• This will eliminate reflections from the backing material that can fog the film.
  • When the buildup is sufficient, a spark may flash inside your camera, fogging the film.
  • First, the black - and-white latent image is developed and then the rest of the unexposed material is chemically fogged.
2Bewilder or puzzle (someone): she stared at him, confusion fogging her brain
More example sentences
  • Confusion was fogging my brain up to the point that I couldn't think, I could only feel.
  • I sat up and buried my face in my hands, confusion fogging my mind.
  • My brain was so fogged, my memory so poor and my concentration so fleeting that it would take me the entire morning to eke out a paragraph.
Synonyms
muddle, daze, stupefy, fuddle, befuddle, bewilder, confuse, befog
literary bedim, becloud
2.1Make (an idea or situation) difficult to understand: the government has been fogging the issue
More example sentences
  • But Reagan never let his crystalline beliefs be fogged by reality, including the reality of his own behavior.
  • Forget the figures for a moment, though: they fog the emotional experience that defines a legend.
3Treat with something, especially an insecticide, in the form of a spray: Winnipeg stopped fogging for mosquitoes three years ago
More example sentences
  • Never spray or fog a house with insecticides to combat lice.
  • The city had decided to temporarily halt the mosquito fogging program.
  • Dueck says the grounds will be fogged for mosquitoes.

Origin

mid 16th century: perhaps a back-formation from foggy.

Phrases

in a fog

In a state of perplexity; unable to think clearly or understand something.
More example sentences
  • My head was immersed in a fog, and I couldn't even understand the words coming out of the platoon sergeant's mouth as he pinned my new rank on me.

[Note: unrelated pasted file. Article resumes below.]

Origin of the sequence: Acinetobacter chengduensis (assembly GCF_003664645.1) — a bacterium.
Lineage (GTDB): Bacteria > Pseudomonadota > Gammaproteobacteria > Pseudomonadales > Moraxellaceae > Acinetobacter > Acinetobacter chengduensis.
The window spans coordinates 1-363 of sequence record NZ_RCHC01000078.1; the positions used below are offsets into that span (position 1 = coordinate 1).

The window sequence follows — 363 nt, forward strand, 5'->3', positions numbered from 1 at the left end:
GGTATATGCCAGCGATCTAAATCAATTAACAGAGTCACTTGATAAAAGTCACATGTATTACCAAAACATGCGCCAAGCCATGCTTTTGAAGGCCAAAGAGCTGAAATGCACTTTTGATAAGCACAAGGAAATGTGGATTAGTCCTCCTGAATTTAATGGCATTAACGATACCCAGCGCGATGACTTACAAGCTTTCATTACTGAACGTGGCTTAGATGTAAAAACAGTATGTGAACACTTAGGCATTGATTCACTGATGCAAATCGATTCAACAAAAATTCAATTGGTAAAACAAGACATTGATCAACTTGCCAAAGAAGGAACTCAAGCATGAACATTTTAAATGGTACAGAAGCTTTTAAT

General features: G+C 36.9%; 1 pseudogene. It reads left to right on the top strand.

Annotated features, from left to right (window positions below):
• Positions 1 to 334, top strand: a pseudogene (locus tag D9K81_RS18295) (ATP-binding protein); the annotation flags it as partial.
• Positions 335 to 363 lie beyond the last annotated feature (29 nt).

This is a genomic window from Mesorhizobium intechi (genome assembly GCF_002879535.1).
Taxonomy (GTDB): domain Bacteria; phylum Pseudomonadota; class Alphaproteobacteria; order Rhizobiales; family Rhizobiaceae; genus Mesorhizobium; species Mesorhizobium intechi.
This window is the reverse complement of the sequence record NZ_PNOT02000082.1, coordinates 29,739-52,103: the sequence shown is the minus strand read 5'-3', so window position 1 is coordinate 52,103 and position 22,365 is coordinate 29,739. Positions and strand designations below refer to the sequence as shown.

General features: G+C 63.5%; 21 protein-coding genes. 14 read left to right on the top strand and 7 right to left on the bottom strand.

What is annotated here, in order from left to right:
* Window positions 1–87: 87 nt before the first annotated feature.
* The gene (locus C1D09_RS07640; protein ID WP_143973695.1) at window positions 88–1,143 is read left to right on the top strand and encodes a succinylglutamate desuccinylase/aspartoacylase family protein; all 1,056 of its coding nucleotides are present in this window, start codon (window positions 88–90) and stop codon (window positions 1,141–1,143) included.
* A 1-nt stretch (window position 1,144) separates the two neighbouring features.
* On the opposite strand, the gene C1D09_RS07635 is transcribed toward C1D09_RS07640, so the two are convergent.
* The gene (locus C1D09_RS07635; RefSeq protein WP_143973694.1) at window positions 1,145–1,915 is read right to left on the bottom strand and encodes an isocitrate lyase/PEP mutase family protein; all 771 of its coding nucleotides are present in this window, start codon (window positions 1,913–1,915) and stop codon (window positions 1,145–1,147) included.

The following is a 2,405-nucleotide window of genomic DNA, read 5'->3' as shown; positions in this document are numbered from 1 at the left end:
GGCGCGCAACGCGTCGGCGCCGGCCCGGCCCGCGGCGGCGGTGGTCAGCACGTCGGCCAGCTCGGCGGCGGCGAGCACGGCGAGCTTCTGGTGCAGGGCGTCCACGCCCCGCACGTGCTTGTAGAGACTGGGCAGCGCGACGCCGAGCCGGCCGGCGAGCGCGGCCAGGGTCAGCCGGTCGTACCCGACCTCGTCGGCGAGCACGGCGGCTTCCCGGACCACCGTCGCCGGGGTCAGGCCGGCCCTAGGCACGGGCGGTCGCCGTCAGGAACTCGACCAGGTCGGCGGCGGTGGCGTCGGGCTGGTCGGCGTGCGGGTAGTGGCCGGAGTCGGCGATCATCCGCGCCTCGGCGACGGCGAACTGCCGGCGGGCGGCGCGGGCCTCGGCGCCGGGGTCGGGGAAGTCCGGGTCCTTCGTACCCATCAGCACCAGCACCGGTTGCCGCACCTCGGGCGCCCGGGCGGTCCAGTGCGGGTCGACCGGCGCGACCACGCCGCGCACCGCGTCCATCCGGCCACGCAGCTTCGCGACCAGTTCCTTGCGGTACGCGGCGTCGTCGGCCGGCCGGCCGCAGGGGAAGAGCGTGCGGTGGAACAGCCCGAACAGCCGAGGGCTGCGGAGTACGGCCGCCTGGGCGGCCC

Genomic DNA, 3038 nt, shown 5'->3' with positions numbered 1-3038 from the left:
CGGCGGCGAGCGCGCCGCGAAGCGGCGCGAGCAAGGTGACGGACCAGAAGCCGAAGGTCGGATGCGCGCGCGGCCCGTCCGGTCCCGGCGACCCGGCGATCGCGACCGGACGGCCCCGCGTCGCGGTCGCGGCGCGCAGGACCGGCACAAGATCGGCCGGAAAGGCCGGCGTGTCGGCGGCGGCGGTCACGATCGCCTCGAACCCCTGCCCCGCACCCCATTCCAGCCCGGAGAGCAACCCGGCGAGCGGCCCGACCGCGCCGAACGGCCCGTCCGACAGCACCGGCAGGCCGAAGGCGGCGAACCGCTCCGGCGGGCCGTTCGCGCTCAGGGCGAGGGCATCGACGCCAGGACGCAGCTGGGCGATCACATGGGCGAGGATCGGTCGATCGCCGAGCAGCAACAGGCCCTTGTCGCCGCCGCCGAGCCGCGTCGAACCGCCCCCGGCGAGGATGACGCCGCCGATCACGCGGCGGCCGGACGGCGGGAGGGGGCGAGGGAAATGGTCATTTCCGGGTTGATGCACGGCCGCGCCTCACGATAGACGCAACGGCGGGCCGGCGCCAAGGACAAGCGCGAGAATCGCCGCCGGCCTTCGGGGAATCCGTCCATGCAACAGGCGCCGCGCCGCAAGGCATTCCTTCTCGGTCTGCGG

• Instead, the president continues to operate in a fog of denial, serving up rosy assessments of the mayhem he has unleashed.
  • I woke up in a fog, everything around me was hazy.

the fog of war

Confusion caused by the chaos of war or battle: he argues that the fog of war clouded everyone’s judgment
More example sentences
  • Once again the strategic goal of a two-state solution is obscured by the fog of war.
  • The second section of the film takes place in the fog of war.
  • In real-time, counter-terrorism has its own equivalent of the fog of war.

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Word of the day semblance
Pronunciation: ˈsembləns
noun
the outward appearance or apparent form of something…

There are 2 definitions of fog in English:

fog2

Syllabification: fog
Pronunciation: /
 
 
fôg/

noun

1The grass that grows in a field after a crop of hay has been taken.
More example sentences
  • If the humidity is too high, the fog just grows and grows out of control.
1.1Long grass left standing in a pasture and used as winter grazing.

Origin

late Middle English: origin uncertain; perhaps related to Norwegian fogg.